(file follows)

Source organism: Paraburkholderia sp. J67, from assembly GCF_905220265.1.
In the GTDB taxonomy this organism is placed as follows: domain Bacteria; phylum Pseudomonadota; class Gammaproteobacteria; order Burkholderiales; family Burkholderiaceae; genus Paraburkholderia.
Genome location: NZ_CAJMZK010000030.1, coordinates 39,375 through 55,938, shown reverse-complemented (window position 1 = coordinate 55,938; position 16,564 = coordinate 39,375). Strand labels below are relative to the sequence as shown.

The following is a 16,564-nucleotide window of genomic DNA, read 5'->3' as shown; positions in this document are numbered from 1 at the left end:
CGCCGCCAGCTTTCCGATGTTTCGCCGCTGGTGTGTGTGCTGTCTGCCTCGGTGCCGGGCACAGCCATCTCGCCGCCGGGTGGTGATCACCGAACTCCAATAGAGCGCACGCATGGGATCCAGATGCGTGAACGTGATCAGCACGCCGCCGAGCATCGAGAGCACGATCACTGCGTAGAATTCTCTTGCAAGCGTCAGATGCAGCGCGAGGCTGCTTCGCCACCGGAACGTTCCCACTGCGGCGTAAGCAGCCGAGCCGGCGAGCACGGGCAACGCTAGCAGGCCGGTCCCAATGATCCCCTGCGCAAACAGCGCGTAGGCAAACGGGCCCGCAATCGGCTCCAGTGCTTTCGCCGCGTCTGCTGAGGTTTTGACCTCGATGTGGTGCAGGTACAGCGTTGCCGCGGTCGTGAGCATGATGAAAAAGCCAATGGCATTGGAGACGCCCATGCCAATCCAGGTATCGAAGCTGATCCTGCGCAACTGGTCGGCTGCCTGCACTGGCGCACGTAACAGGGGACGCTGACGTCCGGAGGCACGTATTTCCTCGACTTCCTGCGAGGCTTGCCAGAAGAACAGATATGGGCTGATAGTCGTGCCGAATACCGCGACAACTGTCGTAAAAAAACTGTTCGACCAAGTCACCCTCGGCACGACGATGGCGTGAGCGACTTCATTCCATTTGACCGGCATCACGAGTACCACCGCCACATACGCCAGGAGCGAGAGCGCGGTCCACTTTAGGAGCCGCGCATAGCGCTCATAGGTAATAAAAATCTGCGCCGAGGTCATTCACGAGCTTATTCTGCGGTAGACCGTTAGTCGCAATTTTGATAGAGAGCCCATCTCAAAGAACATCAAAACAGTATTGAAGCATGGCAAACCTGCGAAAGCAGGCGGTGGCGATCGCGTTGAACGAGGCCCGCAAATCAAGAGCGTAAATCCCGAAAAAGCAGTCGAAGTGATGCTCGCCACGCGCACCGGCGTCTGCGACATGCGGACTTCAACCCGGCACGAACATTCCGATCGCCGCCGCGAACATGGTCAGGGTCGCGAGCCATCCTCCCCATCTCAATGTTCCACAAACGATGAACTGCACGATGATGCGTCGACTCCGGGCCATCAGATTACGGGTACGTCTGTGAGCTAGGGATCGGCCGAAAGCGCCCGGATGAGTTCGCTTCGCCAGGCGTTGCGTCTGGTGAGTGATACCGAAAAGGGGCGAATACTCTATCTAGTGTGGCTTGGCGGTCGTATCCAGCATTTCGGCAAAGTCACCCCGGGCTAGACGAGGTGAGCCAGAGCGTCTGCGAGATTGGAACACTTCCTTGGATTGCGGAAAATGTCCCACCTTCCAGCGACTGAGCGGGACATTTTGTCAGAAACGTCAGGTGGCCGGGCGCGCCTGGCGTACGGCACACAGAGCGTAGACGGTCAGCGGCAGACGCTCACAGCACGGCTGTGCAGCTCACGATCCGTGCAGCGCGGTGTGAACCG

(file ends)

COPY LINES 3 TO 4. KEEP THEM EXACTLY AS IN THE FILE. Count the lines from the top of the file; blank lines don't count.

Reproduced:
Genome location: NZ_CAJMZK010000030.1, coordinates 39,375 through 55,938, shown reverse-complemented (window position 1 = coordinate 55,938; position 16,564 = coordinate 39,375). Strand labels below are relative to the sequence as shown.

The following is a 16,564-nucleotide window of genomic DNA, read 5'->3' as shown; positions in this document are numbered from 1 at the left end: